In fact, the NYT’s public editor was moved to intervene and came down firmly against the paper, saying the article “amplified a damaging accusation of plagiarism without establishing its validity and doing so in a way that is transparent to the reader”.

As Rosen observes, “he said, she said” is not always the fairest way. “Instead of favoring one side, it pushes the account toward a phony midpoint. [It's] still distortion, but it looks more innocent.”

So perhaps “warrior journalism” of the best kind – partisan, but ethical and conscientious – as advocated by this blog last time is a better model? But, as the always-perceptive Picky wrote in the comments to that post, there are serious potential problems here too, even if every partisan newspaper were to hold itself to the highest standards of fairness.

In that world,  I could (sufficiently resourced) find a story a day about some cock-up or catastrophe somewhere in the NHS, all of them true, and print them. The unstated unproven concomitant (the lie) would be that the NHS, reeling from the government’s cuts, is about to collapse. Or I could by examining the bureaucratic tomfoolery of the European Union find a story a day, all of them true, about the latest bit of ineptitude. The unstated unproven concomitant (the lie) would be that we are ruled by a bunch of Napoleonic idiots in Brussels out to destroy Tunbridge Wells.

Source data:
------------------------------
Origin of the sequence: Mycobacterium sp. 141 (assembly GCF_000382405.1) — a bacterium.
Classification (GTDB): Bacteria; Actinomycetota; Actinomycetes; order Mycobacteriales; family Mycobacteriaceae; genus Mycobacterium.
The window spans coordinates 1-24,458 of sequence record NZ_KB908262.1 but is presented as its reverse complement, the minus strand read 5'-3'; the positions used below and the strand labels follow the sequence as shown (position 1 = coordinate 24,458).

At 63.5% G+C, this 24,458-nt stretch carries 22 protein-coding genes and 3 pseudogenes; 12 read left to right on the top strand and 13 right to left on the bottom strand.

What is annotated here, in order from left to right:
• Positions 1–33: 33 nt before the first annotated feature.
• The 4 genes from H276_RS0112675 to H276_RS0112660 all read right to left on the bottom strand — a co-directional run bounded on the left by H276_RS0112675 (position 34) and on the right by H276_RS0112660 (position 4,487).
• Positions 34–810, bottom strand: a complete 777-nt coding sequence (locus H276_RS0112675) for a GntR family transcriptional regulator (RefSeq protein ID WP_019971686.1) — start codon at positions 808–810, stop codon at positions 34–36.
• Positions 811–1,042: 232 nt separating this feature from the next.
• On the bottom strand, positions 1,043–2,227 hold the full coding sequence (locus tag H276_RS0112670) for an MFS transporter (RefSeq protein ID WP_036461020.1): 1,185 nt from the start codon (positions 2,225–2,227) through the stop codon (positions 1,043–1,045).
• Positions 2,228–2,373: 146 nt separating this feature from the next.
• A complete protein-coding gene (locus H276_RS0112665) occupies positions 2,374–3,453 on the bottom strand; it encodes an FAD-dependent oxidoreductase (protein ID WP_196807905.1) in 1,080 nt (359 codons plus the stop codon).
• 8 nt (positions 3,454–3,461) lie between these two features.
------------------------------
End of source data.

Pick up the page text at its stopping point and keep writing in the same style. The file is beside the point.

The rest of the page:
Balance, as Rosen makes clear, is not always enough; but, as Picky says, fairness isn’t always enough either. A series of correct and ethically impeccable stories about NHS disasters are fair individually, but not collectively if there is never a story about NHS success or improvement.

British journalism suffers from its own plurality: to grasp the British news agenda, you would need to buy every paper every day. But it is also blessed with the moderating influence of its studiously impartial TV channels. And perhaps the “he said, she said” method is at its best in this environment, with BBC news perched on top of a warring press and synthesising a balance of views. (Even if, as I contend, that forces it to act willy-nilly as an umpire, ruling some subjects in and others out of a national debate that even it does not have the resources to cover in full.)